Whilst seated at his station, the man regularly denounces his foul fortune, with great vigour in his earlier years, but more soberly when he grows older. One can so easily become transfixed on fear, consumed by only this fear, as all else is forgotten. The smallest features of our fear take great significance, as we define even the tiniest detail around it; if only the man from the countryside had brushed this gatekeeper aside and entered the Law… he would not hold such power over the man; similarly, if only we brush our fear aside… it would not hold such power over us. If we allow our progress to be halted by fear, all that will remain for us will be to curse our misfortune.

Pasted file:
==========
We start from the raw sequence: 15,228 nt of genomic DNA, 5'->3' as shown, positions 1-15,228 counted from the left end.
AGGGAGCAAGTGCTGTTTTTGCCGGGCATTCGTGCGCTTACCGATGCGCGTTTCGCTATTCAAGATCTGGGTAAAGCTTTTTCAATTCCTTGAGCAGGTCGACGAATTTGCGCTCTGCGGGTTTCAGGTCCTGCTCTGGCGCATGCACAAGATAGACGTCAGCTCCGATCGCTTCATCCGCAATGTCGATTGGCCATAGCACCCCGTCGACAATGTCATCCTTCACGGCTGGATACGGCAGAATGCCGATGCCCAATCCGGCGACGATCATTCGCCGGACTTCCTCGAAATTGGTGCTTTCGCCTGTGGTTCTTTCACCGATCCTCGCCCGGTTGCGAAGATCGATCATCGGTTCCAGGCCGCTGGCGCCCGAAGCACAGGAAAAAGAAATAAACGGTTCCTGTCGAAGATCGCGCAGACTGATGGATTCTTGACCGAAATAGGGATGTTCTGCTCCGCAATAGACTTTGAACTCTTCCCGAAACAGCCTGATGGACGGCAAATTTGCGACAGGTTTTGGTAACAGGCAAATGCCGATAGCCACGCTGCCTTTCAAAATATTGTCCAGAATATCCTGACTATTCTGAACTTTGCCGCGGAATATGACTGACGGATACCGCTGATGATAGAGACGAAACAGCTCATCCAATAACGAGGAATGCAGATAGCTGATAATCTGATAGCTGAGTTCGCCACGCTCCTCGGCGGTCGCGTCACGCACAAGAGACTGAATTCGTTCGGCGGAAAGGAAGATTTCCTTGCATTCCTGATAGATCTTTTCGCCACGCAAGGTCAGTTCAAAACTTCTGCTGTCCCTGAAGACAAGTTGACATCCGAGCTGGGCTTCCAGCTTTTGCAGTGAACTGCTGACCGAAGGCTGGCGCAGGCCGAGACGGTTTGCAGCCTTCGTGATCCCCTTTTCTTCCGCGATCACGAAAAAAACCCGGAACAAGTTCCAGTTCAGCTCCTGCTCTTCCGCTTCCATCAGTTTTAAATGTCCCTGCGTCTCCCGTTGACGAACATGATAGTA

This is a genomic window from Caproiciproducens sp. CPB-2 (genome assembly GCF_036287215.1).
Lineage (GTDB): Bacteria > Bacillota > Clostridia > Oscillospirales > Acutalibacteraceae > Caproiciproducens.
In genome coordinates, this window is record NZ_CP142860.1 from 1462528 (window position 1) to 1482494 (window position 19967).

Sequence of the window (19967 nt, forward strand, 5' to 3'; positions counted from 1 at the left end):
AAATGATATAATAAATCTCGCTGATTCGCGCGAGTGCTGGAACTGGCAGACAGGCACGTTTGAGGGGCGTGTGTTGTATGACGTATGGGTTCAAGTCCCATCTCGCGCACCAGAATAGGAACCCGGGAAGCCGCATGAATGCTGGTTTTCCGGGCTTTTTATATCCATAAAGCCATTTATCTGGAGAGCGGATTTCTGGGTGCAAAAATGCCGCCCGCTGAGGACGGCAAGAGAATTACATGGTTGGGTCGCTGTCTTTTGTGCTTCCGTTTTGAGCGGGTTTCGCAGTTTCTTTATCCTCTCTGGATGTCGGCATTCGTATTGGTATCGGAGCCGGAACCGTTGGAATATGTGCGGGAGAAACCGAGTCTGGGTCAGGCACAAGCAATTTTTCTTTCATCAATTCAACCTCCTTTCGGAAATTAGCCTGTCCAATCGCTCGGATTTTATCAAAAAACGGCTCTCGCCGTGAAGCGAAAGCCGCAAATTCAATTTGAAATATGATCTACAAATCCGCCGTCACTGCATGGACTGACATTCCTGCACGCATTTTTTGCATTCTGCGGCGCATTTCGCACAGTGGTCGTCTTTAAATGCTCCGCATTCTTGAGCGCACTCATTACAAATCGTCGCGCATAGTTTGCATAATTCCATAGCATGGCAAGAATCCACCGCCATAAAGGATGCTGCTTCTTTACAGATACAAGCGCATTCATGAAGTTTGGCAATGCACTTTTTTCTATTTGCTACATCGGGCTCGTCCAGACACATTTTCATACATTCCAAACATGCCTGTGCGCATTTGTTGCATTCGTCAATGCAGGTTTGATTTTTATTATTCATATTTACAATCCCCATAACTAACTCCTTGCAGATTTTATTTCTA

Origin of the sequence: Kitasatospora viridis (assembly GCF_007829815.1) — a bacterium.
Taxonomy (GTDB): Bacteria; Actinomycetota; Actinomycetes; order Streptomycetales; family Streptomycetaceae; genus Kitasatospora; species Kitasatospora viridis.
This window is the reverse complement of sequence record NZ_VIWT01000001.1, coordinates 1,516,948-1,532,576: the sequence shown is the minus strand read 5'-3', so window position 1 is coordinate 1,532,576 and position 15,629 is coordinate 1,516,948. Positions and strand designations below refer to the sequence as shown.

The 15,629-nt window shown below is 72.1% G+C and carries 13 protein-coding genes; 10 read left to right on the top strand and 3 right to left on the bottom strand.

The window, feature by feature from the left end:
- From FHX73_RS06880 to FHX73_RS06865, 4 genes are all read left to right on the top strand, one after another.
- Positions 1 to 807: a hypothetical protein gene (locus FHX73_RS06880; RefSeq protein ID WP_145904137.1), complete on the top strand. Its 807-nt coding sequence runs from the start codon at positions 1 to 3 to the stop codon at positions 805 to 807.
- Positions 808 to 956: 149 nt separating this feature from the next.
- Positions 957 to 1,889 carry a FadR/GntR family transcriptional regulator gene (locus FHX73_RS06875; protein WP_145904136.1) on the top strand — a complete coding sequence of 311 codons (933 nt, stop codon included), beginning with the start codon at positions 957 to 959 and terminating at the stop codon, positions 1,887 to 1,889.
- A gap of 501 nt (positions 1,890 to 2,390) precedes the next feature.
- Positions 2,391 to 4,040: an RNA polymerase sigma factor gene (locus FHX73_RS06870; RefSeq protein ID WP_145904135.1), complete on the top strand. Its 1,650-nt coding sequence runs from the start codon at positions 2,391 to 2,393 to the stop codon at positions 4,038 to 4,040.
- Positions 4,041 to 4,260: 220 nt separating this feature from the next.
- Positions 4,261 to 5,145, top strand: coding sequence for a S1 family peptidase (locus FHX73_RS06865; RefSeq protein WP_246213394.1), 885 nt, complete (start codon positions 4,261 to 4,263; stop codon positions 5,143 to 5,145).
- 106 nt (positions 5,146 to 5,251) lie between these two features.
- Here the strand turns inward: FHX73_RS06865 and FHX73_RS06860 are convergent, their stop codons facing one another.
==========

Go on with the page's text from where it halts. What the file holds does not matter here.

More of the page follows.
The man’s eyesight has become tainted, for the many years of obediently waiting have taken their toll; despite this, he still believes he sees the light from the doors to the Law shining evermore brightly, though he is uncertain whether this is his imagination or the eternal brilliance radiating from this great attraction. The man, now close to his end, has only one question to ask; he thus summons over the gatekeeper who throws scorn on his insatiable persistence; unlike the gatekeeper, the man has deteriorated much over the years… forcing the gatekeeper to bend down to meet his level. Though the years may take their toll on our body, draining our physical strength and dulling our senses, the brilliance that radiates from our desires continues to hold its allure: Even if we surrender to fear, our ambitions and dreams continue to shine in our hearts ‘inextinguishably’.